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By Megan Grosfeld

Megan Grosfeld is a Junior at Emerson College majoring in Writing, Literature, and Publishing with a concentration in Publishing. Her dream is to be like the modern Carrie Bradshaw of the Publishing world, but with more writing, sex, and infinite pairs of Manolo Blahniks.


For over 20 years, the Campus Clipper has been offering awesome student discounts in NYC, from the East Side to Greenwich Village. Along with inspiration, the company offers students a special coupon booklet and the Official Student Guide, which encourages them to discover new places in the city and save money on food, clothing, and services. At the Campus Clipper, not only do we help our interns learn new skills, make money, and create wonderful e-books, we give them a platform to teach others. Check our website for more student savings and watch our YouTube video showing off some of New York City’s finest students during the Welcome Week of 2015.

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You Are What You Read

Wednesday, June 29th, 2022

English novelist Angela Carter once said, “Reading a book is like re-writing it for yourself. You bring to a novel, anything you read, all your experience of the world. You bring your history and you read it in your own terms.” Escaping into the pages of a book is one of my favorite ways to feel both relaxed and creative at the same time. As a reader and writer, getting lost in a novel is a very therapeutic experience for me. Literature comes to life more so when I am able to relate to the story that is unfolding. Just like when I listen to Taylor Swift, when I read about a character that goes through the same experiences I do, it feels personal and safe.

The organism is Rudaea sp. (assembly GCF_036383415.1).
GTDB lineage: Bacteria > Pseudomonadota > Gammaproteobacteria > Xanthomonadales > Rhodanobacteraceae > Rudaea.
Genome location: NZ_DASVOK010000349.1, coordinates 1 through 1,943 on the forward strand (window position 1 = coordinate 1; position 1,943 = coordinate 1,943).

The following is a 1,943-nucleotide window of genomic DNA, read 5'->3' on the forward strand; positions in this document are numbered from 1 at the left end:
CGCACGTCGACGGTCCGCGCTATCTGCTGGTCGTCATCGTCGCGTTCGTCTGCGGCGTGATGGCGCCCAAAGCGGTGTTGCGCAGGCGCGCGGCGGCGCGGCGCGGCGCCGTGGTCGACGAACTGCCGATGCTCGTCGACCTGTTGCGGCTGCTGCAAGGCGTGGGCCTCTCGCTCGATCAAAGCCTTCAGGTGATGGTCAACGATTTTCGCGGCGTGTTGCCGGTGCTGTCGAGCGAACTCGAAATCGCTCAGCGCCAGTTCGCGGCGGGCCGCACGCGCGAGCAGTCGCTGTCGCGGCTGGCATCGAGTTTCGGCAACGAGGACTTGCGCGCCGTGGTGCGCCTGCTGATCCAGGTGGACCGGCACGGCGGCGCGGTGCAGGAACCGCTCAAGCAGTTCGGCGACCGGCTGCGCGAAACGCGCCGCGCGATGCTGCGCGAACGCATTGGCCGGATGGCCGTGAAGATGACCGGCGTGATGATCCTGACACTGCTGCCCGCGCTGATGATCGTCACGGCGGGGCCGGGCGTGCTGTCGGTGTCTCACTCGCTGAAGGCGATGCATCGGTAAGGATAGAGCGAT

Taylor Swift once told a fan she loves the novel Normal People by Sally Rooney. After reading it and watching the series adaptation on Hulu, I completely understand why she recommends it. The main characters, Connell and Marianne, struggle to communicate their feelings to each other throughout the novel. Their words get lost in translation and they never truly know what the other is feeling. While reading Normal People, I imagined myself in the story because there are often instances where I assume how someone else feels instead of asking straightforwardly. This can lead me to overthink and sometimes create irrational scenarios in my head. A part of me knows this can all be solved by being direct about my feelings, but it is easier said than done. But as Rooney’s characters showed me, I’m not the only one who does this. And certainly Taylor Swift has shown she does this too, with lyrics like “I’d tell you I miss you but I don’t know how” and “Here’s to silence that cuts me to the core.”

When I first read The Seven Husbands of Evelyn Hugo by Taylor Jenkins Reid, Swift’s song, “The Lucky One (Taylor’s Version),” instantly started playing in my head. The story goes into detail about the main character, an actress named Evelyn Hugo, who achieved great fame and success but lacks happiness in her life. Although she is viewed as “The Lucky One” because of her looks and wealth, she does not actually feel like it. “And they tell you that you’re lucky but you’re so confused ‘cause you don’t feel pretty, you just feel used,” is the Taylor Swift lyric I believe deeply connects with this character. Evelyn Hugo had to lock certain parts of herself away in order to maintain her public image, which is certainly a universal feeling among women.